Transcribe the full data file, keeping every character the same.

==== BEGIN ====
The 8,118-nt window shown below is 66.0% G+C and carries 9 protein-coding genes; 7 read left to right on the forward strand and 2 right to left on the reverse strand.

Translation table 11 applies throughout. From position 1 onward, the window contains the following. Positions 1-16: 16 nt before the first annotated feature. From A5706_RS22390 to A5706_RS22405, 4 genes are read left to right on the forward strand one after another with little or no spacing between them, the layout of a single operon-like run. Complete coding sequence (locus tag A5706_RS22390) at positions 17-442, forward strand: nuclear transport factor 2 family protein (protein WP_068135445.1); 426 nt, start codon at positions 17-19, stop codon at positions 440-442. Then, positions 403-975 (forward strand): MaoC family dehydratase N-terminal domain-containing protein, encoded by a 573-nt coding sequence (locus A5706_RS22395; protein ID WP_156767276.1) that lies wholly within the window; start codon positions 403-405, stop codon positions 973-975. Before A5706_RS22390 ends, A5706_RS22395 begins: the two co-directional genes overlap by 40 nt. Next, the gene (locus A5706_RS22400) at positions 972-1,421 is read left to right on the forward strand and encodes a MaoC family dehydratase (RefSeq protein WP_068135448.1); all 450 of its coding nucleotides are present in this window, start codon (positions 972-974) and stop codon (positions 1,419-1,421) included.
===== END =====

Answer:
The 8,118-nt window shown below is 66.0% G+C and carries 9 protein-coding genes; 7 read left to right on the forward strand and 2 right to left on the reverse strand.

Translation table 11 applies throughout. From position 1 onward, the window contains the following. Positions 1-16: 16 nt before the first annotated feature. From A5706_RS22390 to A5706_RS22405, 4 genes are read left to right on the forward strand one after another with little or no spacing between them, the layout of a single operon-like run. Complete coding sequence (locus tag A5706_RS22390) at positions 17-442, forward strand: nuclear transport factor 2 family protein (protein WP_068135445.1); 426 nt, start codon at positions 17-19, stop codon at positions 440-442. Then, positions 403-975 (forward strand): MaoC family dehydratase N-terminal domain-containing protein, encoded by a 573-nt coding sequence (locus A5706_RS22395; protein ID WP_156767276.1) that lies wholly within the window; start codon positions 403-405, stop codon positions 973-975. Before A5706_RS22390 ends, A5706_RS22395 begins: the two co-directional genes overlap by 40 nt. Next, the gene (locus A5706_RS22400) at positions 972-1,421 is read left to right on the forward strand and encodes a MaoC family dehydratase (RefSeq protein WP_068135448.1); all 450 of its coding nucleotides are present in this window, start codon (positions 972-974) and stop codon (positions 1,419-1,421) included.